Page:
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Islam from a Biblical Perspective XV

Gog of Magog Part 3

What nations are involved? This will be a Turkish led Islamic invasion. Because God made it clear that the Gog invasion was spoken of by the former Biblical prophets, if proponents of the popular Russian-Gog theory cannot show a single verse by any of the previous prophets that speak of a Russian-led invasion, then simply stated, they have misinterpreted the passage. Because the phrase “Gog of Magog, the prince, chief of Meshech and Tubal” identifies Magog, as the region from where Gog the leader comes, the verse also requires us to identify the regions of Meshech and Tubal. They are all obviously related. Identifying the players Within the first six verses of Ezekiel 38, there are eight or nine ancient names given to identify Ezekiel’s invading coalition.  The leader of the invasion is called Gog:

Ezekiel 38:2-6

 

The leader of the coalition, again, is named Gog, from the land of Magog. The peoples or nations of his coalition are Meshech, Tubal, Persia, Cush, Put, Gomer, and Beth-togarmah. Does Magog refer to Russia? The primary support for this position is found in a comment made by Flavius Josephus. In discussing the various descendants of Japheth, Noah’s son, Josephus wrote, “Magog founded those that from him were named Magogites, but who are by the Greeks call Scythians” Historian K. Kristianson wrote, “the Scythians were not a specific people, but rather variety of peoples, referred to at a variety of times in history, and in several places, none of which was their original homeland”. In other words, referring to “Scythians” as if they all were one people is simply historically inaccurate. All historians today acknowledge that “Scythian” was a catch-all term loosely used to refer to a vast group of tribal peoples, often related by similar cultures, but not genetically.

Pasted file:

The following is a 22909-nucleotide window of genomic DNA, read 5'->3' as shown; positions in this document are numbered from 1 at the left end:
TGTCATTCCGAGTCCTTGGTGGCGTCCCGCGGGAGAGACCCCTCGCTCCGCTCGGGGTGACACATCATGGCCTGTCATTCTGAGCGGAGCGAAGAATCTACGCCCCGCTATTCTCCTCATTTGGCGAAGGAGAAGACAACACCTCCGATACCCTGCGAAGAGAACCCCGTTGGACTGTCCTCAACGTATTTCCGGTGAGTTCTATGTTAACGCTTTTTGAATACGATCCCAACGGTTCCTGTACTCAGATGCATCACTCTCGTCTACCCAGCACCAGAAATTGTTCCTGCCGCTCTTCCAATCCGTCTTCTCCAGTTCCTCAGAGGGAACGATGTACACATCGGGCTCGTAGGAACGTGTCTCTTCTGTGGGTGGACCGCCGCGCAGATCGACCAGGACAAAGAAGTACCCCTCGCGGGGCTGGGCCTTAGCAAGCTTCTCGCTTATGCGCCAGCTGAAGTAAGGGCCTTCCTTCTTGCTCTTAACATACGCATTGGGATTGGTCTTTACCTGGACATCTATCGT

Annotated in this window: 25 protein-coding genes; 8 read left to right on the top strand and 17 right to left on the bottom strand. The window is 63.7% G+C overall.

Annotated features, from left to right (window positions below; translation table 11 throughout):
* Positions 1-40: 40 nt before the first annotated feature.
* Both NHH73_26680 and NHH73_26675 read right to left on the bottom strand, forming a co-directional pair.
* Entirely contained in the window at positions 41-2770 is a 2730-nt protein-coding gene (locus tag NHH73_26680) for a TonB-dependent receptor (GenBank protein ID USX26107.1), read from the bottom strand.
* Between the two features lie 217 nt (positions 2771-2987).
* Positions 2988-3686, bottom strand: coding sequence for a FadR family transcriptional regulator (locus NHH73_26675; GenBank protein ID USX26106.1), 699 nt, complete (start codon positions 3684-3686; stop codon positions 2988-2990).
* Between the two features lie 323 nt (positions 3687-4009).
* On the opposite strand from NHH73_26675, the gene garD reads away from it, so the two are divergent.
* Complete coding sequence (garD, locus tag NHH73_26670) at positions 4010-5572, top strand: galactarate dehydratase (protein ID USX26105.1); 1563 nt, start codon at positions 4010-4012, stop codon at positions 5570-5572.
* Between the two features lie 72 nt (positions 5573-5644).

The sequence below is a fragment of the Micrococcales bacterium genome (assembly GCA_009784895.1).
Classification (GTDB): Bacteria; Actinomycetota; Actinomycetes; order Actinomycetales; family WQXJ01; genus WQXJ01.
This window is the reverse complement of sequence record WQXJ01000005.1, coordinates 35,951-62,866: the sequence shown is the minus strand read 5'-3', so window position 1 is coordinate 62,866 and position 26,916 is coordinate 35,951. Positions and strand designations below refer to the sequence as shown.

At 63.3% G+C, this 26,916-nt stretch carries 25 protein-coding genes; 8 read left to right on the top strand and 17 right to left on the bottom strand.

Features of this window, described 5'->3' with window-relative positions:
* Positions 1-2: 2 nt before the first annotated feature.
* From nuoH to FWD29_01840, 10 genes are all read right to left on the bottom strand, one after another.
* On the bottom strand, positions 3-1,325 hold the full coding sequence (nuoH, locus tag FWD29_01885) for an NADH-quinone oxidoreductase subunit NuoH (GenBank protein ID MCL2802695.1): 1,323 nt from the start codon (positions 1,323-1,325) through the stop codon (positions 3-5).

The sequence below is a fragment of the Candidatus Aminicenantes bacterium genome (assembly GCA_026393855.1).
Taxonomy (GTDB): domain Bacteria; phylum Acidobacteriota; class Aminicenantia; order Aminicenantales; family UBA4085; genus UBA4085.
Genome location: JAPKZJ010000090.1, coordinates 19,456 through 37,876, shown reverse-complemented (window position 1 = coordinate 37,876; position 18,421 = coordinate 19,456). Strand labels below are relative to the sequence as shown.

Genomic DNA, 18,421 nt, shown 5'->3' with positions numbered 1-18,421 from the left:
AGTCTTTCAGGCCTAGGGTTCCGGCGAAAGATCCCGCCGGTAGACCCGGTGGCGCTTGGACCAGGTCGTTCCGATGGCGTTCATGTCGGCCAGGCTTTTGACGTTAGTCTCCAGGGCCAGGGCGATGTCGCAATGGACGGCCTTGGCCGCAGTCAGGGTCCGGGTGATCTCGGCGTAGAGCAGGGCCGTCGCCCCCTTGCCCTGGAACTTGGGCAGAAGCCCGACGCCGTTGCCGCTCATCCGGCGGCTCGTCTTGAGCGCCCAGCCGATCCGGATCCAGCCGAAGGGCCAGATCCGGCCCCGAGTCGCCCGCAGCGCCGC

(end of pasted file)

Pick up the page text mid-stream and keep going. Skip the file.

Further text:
The second problem with Josephus’ comments is that they were made in the first century. Ezekiel lived close to seven hundred years earlier than Josephus. In Josephus' identifications of the various descendants of Noah, he repeatedly spoke of those “who are now called by the Greeks” thus and such. In other words, his comments tell us nothing about how Ezekiel would have understood the term Magog.

 

Philo Judeaus

In all of Philo’s works, no such reference to Magog exists; not mentioned once. This is for the scholars that try and link the Russian Magog theory to Philo.

 

Herodotus

Like Josephus, Herodotus is also often quoted in support of the Russian-Magog theory. But like Philo, Herodotus also never once mentioned Magog. After citing three conflicting theories concerning the origins of the Scythians, Herodotus expressed his preferred belief, not of a Russian origin, but of a Turkish one: “There is also another different story, now to be related in which I am more inclined to put faith than in any other. It is that the wandering Scythian once dwelt in Asia (Turkey)”.  The Greeks referred to Asia Minor simply as Asia.

 

Maimonides

Maimonides identified Magog as being in Syria on the border of Turkey.

 

Pliny the Elder

He spoke of a city called “Bambyce, otherwise called Hierapolis; but of the Syrians, Magog” Ancient Hierapolis sat on the border of modern-day Turkey and Syria; thus, according to Pliny, so did Magog.

 

Hippolytus of Rome

Hippolytus of Rome, an early Christian theologian, in his Chronicon, written in the early their century, rejected Josephus’ identification of Magog with the Scythians, connecting them instead to the Galatians in Asia Minor, or modern-day Turkey.

 

Sir Walter Raleigh